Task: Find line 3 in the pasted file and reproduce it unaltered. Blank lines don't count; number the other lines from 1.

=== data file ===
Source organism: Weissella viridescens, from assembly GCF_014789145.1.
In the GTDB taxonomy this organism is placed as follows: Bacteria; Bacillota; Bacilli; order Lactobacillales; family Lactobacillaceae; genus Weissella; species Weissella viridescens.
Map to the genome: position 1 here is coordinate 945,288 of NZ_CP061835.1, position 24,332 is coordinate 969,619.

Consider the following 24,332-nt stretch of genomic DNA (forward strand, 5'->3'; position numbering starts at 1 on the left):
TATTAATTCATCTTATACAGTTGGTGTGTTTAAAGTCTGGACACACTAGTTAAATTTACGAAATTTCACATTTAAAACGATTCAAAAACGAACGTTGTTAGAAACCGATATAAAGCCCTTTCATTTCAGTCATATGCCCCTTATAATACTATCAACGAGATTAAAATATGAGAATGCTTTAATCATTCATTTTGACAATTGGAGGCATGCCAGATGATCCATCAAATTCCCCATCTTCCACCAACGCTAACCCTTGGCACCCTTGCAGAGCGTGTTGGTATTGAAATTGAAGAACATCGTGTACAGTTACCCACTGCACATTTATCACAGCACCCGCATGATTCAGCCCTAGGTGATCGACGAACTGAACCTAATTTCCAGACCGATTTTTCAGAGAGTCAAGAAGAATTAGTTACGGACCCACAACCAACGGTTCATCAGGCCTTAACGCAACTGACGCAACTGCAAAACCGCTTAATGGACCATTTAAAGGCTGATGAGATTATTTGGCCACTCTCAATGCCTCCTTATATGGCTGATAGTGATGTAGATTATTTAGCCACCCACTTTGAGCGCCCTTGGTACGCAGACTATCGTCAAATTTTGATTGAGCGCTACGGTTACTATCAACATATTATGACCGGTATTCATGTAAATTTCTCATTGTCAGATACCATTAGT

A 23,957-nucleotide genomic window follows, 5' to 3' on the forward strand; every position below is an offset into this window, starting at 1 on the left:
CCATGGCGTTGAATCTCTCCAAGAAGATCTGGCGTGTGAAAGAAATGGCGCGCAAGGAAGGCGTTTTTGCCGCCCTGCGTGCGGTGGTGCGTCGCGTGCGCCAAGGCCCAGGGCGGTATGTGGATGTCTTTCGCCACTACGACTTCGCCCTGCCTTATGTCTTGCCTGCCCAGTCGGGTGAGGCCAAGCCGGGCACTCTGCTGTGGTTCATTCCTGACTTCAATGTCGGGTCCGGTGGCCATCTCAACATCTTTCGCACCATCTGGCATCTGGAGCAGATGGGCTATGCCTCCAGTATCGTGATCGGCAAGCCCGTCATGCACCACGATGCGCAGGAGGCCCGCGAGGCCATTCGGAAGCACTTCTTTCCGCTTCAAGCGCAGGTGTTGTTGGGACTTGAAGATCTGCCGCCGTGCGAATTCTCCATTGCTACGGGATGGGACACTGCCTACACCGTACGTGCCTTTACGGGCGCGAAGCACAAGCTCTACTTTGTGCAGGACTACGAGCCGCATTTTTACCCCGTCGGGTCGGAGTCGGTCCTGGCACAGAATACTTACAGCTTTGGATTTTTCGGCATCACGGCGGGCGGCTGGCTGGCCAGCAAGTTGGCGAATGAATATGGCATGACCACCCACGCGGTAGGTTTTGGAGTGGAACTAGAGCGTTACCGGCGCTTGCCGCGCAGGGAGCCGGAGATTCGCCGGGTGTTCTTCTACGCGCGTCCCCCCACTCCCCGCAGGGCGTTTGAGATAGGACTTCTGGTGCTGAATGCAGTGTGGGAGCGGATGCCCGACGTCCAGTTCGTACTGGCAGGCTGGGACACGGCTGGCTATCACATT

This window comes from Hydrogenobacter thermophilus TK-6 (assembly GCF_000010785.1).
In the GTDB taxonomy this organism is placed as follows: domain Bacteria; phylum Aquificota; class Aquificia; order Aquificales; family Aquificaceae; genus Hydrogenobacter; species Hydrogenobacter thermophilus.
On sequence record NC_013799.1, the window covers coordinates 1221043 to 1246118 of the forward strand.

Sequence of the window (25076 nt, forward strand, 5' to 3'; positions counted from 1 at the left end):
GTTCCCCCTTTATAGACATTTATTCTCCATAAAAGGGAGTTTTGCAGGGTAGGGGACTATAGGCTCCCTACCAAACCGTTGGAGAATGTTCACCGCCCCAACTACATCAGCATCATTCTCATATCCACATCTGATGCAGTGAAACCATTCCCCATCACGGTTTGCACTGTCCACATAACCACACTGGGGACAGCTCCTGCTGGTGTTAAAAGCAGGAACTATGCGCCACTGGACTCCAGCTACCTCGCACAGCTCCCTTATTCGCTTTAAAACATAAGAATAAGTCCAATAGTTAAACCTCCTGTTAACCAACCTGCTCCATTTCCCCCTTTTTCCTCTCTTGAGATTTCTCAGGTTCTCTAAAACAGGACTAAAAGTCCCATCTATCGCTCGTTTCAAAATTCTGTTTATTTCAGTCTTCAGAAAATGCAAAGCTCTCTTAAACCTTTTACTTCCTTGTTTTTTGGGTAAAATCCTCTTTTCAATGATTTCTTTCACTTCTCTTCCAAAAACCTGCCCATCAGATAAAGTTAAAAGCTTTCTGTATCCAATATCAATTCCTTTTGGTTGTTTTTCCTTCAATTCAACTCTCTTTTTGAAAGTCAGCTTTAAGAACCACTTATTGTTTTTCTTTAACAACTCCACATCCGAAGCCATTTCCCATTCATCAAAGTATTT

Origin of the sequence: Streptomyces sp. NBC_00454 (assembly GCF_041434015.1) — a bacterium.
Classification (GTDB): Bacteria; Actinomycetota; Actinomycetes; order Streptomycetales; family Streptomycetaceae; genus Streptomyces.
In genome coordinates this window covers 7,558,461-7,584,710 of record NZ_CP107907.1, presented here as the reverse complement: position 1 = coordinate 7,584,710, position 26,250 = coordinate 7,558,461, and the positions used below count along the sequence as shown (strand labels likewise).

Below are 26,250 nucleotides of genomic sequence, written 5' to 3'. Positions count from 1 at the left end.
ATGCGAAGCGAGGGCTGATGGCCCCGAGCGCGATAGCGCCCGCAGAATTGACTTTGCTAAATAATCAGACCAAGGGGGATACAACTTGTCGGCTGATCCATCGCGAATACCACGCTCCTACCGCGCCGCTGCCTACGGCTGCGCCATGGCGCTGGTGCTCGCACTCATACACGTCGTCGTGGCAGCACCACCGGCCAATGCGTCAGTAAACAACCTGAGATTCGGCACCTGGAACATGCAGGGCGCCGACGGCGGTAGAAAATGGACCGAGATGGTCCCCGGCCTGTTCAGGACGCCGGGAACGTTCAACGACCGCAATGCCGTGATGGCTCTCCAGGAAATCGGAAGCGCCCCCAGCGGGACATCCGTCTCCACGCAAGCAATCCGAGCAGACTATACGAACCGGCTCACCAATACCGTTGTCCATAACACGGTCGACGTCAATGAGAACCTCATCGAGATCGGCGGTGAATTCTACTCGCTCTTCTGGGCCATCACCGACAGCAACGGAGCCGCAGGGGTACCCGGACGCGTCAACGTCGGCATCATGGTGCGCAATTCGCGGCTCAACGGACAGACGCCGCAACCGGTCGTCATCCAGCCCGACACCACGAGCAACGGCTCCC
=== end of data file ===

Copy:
Map to the genome: position 1 here is coordinate 945,288 of NZ_CP061835.1, position 24,332 is coordinate 969,619.